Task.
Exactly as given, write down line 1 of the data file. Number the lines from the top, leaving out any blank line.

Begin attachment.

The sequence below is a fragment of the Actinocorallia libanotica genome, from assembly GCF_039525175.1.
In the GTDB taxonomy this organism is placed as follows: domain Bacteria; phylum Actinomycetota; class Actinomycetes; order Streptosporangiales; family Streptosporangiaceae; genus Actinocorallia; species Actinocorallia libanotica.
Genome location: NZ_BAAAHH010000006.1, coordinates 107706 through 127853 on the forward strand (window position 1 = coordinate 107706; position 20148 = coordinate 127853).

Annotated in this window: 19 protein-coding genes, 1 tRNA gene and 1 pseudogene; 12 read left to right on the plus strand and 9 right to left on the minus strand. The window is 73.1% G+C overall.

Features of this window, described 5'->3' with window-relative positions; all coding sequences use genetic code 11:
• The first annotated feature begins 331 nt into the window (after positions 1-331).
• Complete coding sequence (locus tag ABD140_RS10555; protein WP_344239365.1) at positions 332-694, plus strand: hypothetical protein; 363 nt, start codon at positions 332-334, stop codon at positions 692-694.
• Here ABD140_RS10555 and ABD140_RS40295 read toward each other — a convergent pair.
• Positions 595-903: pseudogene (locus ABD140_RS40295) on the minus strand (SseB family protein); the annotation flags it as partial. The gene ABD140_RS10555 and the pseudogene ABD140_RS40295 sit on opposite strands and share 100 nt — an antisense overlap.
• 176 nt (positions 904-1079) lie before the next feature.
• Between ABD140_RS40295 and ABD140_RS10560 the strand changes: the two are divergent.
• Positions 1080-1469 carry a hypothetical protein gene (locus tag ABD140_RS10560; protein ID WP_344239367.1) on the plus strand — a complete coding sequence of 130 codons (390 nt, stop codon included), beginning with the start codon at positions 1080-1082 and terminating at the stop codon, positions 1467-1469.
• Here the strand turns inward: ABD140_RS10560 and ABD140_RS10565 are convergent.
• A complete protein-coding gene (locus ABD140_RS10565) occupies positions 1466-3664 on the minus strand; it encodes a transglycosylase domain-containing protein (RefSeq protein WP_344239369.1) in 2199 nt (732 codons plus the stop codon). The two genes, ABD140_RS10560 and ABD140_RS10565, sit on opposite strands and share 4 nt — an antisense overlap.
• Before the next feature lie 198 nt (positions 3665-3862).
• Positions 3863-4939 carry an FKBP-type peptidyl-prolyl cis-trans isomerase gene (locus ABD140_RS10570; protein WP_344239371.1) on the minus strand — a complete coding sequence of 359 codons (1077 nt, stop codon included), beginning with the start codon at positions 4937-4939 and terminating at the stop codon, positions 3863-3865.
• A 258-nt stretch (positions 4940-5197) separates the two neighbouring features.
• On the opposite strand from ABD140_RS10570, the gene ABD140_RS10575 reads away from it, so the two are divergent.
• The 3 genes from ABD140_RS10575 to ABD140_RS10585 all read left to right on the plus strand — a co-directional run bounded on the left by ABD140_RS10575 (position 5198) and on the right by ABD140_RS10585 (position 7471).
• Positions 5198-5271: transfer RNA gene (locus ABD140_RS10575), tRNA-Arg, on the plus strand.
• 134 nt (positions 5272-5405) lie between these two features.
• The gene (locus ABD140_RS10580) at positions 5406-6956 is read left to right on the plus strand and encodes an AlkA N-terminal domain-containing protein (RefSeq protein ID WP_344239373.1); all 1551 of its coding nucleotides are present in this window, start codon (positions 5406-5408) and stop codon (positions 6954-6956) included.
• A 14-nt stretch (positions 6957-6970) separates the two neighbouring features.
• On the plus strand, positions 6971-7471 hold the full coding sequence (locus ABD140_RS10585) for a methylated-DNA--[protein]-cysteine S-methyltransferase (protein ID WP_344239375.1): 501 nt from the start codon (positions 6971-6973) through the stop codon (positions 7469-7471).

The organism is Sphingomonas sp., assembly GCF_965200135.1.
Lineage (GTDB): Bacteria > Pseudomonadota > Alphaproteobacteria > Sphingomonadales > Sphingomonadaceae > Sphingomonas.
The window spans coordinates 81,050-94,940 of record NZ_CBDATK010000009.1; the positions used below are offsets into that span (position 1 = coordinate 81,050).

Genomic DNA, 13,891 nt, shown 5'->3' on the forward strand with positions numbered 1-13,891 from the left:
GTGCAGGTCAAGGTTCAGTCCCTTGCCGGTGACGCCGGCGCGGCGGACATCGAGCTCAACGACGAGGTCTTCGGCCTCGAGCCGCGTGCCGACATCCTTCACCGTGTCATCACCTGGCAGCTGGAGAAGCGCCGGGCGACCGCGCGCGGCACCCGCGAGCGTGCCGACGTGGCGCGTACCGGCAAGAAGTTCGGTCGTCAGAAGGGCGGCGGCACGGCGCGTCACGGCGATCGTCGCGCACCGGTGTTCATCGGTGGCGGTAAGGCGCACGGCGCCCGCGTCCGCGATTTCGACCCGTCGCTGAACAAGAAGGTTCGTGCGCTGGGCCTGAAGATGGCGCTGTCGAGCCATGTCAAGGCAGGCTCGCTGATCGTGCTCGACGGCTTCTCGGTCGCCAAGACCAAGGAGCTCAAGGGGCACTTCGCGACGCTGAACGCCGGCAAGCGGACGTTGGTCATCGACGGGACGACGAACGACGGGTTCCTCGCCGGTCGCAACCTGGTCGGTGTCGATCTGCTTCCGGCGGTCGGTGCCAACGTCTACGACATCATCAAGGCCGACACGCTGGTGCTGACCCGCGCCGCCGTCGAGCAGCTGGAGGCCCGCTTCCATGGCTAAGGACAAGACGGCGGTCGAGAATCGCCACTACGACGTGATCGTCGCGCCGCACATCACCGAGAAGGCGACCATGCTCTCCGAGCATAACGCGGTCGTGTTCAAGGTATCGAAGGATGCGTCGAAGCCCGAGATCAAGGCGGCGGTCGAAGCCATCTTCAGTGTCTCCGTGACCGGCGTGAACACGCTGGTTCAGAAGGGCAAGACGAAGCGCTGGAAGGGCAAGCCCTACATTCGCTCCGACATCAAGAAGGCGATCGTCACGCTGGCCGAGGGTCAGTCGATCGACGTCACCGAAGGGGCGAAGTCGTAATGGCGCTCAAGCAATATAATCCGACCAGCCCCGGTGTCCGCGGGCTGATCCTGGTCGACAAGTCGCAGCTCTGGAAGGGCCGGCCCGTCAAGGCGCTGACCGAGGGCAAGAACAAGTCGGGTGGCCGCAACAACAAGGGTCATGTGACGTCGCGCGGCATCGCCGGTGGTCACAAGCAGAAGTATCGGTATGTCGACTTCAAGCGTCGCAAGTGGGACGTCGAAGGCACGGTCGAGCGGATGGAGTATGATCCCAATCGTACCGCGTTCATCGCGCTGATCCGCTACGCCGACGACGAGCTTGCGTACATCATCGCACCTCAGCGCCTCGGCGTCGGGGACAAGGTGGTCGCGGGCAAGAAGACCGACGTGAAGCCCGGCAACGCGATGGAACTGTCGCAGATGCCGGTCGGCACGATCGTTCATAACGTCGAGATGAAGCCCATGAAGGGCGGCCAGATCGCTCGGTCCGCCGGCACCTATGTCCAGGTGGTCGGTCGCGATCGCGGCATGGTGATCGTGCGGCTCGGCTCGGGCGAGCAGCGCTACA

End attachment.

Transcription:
The sequence below is a fragment of the Actinocorallia libanotica genome, from assembly GCF_039525175.1.